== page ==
Creating a Dragon’s Lair – Make Your Dragon Feel At Home

How to Provide Proper Bearded Dragon Housing

Bearded dragon housing is the second most important factor when keeping a beardie. Housing your pet in conditions that are suitable is a must for a long time relationship. Remember, the number one factor is providing the proper healthy, nutritious food.  So, if you get either of these two factors wrong, the result is an unhappy beardie combined with the sad truth of a very short life.

Great Example of Bearded Dragon Housing

The Vivarium (Tank)

Bearded dragon owners refer to the tank they keep their beardie in as a lair, den, or cave. While these are all cool names, the equipment and requirements are pretty much the same. The proper term would be vivarium and there are several points to consider before building one for your beardie.

How Many Bearded Dragons?

First, how many beardies are you going to keep? One or a few? Each beardie can range in size from 12 to 24 inches as a full-grown adult. It’s also interesting to note that the bigger your vivarium, the bigger your dragon grows. However, maximum average size is 24 inches (2 feet). So, rest assured he’s not going to become Godzilla.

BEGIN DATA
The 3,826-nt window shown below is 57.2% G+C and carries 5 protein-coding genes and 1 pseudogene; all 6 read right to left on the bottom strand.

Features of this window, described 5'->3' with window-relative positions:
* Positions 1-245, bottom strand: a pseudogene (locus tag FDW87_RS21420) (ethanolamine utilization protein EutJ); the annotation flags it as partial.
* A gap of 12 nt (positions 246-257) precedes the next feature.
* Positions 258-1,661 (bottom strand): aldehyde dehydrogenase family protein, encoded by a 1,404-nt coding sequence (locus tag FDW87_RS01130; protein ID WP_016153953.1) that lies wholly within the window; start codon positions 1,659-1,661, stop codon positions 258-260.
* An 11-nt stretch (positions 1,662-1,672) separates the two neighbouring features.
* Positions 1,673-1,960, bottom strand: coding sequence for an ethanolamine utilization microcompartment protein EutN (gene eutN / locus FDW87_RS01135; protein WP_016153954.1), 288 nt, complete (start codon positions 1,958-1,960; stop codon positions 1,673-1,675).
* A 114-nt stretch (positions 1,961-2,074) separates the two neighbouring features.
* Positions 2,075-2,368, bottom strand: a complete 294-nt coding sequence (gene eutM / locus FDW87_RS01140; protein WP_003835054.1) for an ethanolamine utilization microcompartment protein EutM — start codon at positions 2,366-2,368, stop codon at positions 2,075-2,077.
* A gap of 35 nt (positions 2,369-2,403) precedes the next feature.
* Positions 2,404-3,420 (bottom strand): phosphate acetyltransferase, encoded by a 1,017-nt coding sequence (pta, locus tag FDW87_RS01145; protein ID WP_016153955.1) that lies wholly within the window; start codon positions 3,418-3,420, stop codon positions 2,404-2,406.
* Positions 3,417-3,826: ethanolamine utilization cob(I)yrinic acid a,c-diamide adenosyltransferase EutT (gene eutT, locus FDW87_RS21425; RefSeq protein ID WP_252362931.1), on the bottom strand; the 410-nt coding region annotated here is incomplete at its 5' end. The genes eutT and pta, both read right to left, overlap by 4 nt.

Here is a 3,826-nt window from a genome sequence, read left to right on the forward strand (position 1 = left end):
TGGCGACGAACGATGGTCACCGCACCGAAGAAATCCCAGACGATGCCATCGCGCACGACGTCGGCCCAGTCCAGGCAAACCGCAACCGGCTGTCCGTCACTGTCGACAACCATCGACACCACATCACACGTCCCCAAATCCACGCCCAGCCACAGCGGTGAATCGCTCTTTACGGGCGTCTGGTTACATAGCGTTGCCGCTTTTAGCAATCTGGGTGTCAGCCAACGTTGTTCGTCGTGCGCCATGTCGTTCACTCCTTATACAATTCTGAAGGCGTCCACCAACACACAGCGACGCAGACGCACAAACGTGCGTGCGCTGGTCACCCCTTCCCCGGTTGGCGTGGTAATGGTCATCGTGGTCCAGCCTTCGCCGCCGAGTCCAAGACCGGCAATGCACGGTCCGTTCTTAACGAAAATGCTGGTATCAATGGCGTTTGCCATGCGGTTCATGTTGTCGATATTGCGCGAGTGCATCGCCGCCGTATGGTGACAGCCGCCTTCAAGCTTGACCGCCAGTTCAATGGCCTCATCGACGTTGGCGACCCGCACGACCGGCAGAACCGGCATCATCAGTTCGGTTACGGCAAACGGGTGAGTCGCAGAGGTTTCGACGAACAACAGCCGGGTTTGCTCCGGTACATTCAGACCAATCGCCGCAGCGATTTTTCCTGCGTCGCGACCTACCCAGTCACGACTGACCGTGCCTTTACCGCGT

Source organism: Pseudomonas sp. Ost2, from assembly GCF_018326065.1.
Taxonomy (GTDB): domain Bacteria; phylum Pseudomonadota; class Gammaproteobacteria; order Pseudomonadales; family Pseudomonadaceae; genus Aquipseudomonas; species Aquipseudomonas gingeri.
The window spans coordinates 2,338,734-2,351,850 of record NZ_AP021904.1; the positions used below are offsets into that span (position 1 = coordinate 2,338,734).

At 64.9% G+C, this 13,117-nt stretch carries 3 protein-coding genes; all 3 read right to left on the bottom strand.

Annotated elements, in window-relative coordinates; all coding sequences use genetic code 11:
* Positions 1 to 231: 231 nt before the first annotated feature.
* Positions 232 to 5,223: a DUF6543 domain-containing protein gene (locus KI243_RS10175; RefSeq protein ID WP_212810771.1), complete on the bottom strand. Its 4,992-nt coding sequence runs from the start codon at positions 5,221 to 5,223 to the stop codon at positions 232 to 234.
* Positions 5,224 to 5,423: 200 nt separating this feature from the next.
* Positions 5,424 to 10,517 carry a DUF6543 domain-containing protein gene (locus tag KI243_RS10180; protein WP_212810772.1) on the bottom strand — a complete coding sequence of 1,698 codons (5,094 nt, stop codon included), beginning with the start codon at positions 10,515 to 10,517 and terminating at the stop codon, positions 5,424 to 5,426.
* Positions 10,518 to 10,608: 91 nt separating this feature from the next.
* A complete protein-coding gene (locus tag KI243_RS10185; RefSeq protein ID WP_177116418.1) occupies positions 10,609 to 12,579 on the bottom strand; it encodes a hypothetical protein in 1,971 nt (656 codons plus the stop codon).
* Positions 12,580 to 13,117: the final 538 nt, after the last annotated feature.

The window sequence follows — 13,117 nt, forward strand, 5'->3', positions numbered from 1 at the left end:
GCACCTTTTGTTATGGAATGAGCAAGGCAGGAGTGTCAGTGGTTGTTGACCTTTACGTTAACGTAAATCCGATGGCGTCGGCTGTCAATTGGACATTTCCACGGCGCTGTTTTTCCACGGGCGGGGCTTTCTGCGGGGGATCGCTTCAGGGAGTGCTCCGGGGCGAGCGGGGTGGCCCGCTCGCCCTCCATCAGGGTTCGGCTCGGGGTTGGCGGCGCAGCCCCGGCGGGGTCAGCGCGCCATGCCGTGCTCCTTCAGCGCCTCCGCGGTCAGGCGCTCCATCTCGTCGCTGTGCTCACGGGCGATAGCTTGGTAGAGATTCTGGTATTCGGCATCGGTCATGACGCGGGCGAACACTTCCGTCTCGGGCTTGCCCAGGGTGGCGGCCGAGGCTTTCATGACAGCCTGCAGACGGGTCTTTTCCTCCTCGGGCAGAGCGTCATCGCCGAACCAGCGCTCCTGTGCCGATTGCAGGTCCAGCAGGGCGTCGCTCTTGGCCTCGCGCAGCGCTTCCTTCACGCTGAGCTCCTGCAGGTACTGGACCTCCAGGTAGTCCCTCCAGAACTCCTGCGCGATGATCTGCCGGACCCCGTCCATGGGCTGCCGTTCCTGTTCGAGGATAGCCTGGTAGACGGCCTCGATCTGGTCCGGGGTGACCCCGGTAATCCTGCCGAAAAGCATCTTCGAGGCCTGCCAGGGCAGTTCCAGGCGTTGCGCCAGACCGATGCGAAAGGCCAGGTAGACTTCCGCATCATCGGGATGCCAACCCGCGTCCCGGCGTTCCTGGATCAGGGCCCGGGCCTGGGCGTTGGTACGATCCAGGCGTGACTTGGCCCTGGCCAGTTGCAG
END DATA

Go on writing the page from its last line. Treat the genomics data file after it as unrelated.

How to Determine Size of the Bearded Dragon Housing

There are so many recommendations for bearded dragon housing floating around, that it gets very confusing. The size of the vivarium really depends on how big you want your beardie to grow. What your budget is. How large the space is where you are putting the tank.

Base enclosure sizes on measuring your bearded dragon from the tip of the nose (snout) to the tip of the tail. Known as “STL” (snout tail length), the minimum enclosure size for one lizard is:

  • Length: 2 to 3 times the lizard’s STL
  • Depth: 1 to 1.5 times the lizard’s STL
  • Height: 1 to 1.5 times the lizard’s STL

How Often Should You Buy a Tank?

This is only a guideline. Keep in mind, your bearded dragon must be comfortable in the housing you give. If you are willing to buy more than one tank and you have a beardie who is less than 10 inches STL, then begin with the 20 gallon tank. If you only want to buy one tank, decide what size dragon you are comfortable taking care of and buy a tank based on the following recommended terrarium sizes: